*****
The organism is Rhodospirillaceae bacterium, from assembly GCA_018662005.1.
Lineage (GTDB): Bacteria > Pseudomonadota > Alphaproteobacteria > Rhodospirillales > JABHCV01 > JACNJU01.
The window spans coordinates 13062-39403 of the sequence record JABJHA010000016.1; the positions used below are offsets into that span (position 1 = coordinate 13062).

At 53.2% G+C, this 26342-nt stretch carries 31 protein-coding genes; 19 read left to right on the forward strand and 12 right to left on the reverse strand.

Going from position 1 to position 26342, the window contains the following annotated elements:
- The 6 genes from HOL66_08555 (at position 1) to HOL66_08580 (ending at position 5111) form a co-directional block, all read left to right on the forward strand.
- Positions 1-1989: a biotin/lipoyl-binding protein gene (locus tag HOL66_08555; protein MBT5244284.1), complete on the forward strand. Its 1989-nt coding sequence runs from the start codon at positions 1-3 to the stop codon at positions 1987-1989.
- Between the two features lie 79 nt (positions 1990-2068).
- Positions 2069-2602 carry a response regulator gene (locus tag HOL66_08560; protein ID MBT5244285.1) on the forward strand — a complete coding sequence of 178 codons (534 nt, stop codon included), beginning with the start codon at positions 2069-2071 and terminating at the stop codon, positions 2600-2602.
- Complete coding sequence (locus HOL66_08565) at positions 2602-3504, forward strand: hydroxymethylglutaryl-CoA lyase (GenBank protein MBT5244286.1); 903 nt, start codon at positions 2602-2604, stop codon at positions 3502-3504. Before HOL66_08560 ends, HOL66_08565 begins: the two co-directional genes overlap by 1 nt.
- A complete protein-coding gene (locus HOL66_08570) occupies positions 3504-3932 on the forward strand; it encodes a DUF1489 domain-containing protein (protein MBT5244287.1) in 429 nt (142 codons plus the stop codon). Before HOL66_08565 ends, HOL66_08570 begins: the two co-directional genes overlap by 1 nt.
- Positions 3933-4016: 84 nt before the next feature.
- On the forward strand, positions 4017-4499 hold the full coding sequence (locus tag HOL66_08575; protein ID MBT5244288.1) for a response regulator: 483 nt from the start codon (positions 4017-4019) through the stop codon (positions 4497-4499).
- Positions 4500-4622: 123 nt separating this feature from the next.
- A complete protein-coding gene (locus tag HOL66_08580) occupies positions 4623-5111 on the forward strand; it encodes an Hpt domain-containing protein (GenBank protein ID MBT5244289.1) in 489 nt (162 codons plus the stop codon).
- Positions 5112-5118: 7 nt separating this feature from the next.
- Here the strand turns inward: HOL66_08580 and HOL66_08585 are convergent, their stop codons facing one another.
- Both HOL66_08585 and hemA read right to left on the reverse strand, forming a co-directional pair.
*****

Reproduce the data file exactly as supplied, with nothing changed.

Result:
The organism is Rhodospirillaceae bacterium, from assembly GCA_018662005.1.
Lineage (GTDB): Bacteria > Pseudomonadota > Alphaproteobacteria > Rhodospirillales > JABHCV01 > JACNJU01.
The window spans coordinates 13062-39403 of the sequence record JABJHA010000016.1; the positions used below are offsets into that span (position 1 = coordinate 13062).

At 53.2% G+C, this 26342-nt stretch carries 31 protein-coding genes; 19 read left to right on the forward strand and 12 right to left on the reverse strand.

Going from position 1 to position 26342, the window contains the following annotated elements:
- The 6 genes from HOL66_08555 (at position 1) to HOL66_08580 (ending at position 5111) form a co-directional block, all read left to right on the forward strand.
- Positions 1-1989: a biotin/lipoyl-binding protein gene (locus tag HOL66_08555; protein MBT5244284.1), complete on the forward strand. Its 1989-nt coding sequence runs from the start codon at positions 1-3 to the stop codon at positions 1987-1989.
- Between the two features lie 79 nt (positions 1990-2068).
- Positions 2069-2602 carry a response regulator gene (locus tag HOL66_08560; protein ID MBT5244285.1) on the forward strand — a complete coding sequence of 178 codons (534 nt, stop codon included), beginning with the start codon at positions 2069-2071 and terminating at the stop codon, positions 2600-2602.
- Complete coding sequence (locus HOL66_08565) at positions 2602-3504, forward strand: hydroxymethylglutaryl-CoA lyase (GenBank protein MBT5244286.1); 903 nt, start codon at positions 2602-2604, stop codon at positions 3502-3504. Before HOL66_08560 ends, HOL66_08565 begins: the two co-directional genes overlap by 1 nt.
- A complete protein-coding gene (locus HOL66_08570) occupies positions 3504-3932 on the forward strand; it encodes a DUF1489 domain-containing protein (protein MBT5244287.1) in 429 nt (142 codons plus the stop codon). Before HOL66_08565 ends, HOL66_08570 begins: the two co-directional genes overlap by 1 nt.
- Positions 3933-4016: 84 nt before the next feature.
- On the forward strand, positions 4017-4499 hold the full coding sequence (locus tag HOL66_08575; protein ID MBT5244288.1) for a response regulator: 483 nt from the start codon (positions 4017-4019) through the stop codon (positions 4497-4499).
- Positions 4500-4622: 123 nt separating this feature from the next.
- A complete protein-coding gene (locus tag HOL66_08580) occupies positions 4623-5111 on the forward strand; it encodes an Hpt domain-containing protein (GenBank protein ID MBT5244289.1) in 489 nt (162 codons plus the stop codon).
- Positions 5112-5118: 7 nt separating this feature from the next.
- Here the strand turns inward: HOL66_08580 and HOL66_08585 are convergent, their stop codons facing one another.
- Both HOL66_08585 and hemA read right to left on the reverse strand, forming a co-directional pair.